Also, we really like being able to “treat” each other IE go somewhere to eat, he picks up the tab and says he likes to take me out. If it was combined money it’d just be like we went halvsies on the check.
Side note- if you do share a credit card, how do you not spoil christmas presents? I’ve always wondered this. I check my account frequently and would hate to see for example an apple charge that I know he must have made like december 15. surpirse ipad xmas present = no longer a surprise. Do you just sketchily get out cash or do you not care about surprises?
Post # 7
We went the joint account route, about three months post-marriage (mainly because our schedules were too busy ahead of time to both head to the bank!). We opted to transfer all of my monies into his current account, and then add my name, etc, since the mortgage was set up to be auto-deducted from his account. That was the easy part. The hard part was changing all of my auto bill pays to reflect our new account, which took another month.
Regardless, I am glad we did it this way. It is just easier for me/us to handle one large account, rather than two or three, and enables us to really see how we are spending the money per month, when I break it down further – to see if, or where we could cut back on. As far as personal spending goes, we are not overly-frivolous people, so there has been individual purchases that were alarming when seen (which helps!). AND then, for bdays/christmas – the times we do not want special purchases to be seen, we use our PayPal accounts (which, most everywhere accepts, because I mostly shop online anyways…). Then, the deduction is PayPal rather than the store it was bought from. If I needed to do in-store, I would pull cash out, etc.
To answer a PP’s savings question. I merged mine into his, creating one account, and now we have automatic bank transfers twice per month into it thereafter, so it will continue to grow from both our added monies.
Post # 9
- Wedding: January 2013 - Harbourfront Grand Hall
We did not combine finances when we got married. We’ve lived together our entire relationship so just kept splitting things and at the end of the month I write him a check!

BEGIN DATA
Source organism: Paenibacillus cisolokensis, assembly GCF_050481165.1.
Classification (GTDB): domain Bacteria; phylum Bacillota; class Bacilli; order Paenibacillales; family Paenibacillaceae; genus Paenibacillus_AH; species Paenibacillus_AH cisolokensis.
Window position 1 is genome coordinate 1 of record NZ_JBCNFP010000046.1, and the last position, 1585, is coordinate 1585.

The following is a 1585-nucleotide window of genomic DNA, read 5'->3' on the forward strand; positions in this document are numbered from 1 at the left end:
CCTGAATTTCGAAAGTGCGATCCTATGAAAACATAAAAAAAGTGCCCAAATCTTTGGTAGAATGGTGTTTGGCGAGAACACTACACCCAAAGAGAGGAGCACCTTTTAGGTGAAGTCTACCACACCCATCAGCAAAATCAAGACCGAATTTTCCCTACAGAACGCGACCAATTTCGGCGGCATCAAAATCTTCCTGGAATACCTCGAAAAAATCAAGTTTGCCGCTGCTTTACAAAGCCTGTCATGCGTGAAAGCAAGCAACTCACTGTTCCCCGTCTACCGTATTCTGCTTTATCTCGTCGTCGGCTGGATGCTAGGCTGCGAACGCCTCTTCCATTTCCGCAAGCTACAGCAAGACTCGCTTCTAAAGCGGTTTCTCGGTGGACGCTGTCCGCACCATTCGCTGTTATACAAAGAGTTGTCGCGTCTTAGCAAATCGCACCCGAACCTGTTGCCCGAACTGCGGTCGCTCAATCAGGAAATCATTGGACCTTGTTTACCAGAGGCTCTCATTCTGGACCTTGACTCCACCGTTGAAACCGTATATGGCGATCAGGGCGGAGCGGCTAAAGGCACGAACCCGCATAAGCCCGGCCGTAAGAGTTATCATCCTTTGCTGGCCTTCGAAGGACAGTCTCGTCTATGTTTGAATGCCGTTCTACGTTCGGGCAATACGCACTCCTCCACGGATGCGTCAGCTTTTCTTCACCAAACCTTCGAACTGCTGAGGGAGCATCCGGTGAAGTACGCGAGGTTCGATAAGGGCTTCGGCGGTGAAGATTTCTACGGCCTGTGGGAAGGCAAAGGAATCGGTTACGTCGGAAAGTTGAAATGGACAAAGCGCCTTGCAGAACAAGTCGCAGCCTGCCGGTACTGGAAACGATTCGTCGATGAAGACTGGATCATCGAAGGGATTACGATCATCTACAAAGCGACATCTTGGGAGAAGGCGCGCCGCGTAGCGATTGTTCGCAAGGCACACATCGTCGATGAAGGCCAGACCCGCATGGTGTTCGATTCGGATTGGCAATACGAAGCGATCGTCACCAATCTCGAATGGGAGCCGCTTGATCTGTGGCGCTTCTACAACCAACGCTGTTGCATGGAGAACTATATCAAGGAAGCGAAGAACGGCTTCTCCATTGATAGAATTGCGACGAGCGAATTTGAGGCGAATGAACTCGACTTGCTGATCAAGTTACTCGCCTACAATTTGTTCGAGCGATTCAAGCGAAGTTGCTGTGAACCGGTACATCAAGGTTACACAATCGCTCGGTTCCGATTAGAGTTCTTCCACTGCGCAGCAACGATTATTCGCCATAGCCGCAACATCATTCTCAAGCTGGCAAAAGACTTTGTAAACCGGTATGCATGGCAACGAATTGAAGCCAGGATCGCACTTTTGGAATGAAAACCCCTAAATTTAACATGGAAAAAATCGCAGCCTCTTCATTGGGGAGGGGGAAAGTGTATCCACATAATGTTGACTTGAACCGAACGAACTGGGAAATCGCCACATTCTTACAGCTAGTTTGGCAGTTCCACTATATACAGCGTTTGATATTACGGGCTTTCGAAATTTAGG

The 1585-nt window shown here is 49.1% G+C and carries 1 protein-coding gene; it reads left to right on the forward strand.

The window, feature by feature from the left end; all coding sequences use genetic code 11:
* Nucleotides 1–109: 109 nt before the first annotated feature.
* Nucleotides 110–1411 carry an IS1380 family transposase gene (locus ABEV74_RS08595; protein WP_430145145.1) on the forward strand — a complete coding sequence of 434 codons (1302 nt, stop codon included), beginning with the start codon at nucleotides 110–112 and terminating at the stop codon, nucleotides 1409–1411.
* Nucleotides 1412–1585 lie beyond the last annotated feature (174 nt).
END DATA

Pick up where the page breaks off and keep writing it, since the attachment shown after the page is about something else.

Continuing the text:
Post # 10
We’re not married yet, but once we moved in together, we combined accounts. We have one checking and one savings that we share. We also have credit cards that we share and we each have individual credit cards. This works for us. In a previous relationship, we did the two separate and one joint for expenses deal, but I always hated having to transfer money each month and keep track of who contributed what. Especially since I made significantly less than him and he still expected me to contribute 50% of the bills, it ended up with him having a ton of money and me struggling to get my 50%. This could work better with a more fair distribution based on income, it’s just too tedious for me. I like having one account that we pay all the bills from and the credit cards that we use for everyday purchases (together or individual). If one of us wants to make a big purchase we consult eachother and its usually fine, no big deal. We do still have separate credit cards so we can surprise eachother with presents if need be. Overall, this works perfect for us, what’s ours is ours, but everybody’s different, some are more possessive of their money and that’s fine, having separate accounts may work better in that case.
Post # 11
We set up combined checking and savings account. I had direct deposit set up to send 50% of my income to the joint checking and 50% to my individual checking. DH did the same, except 60% went to joint, since our health insurance came out of my paycheck. We both set up automatic transfers to the savings account.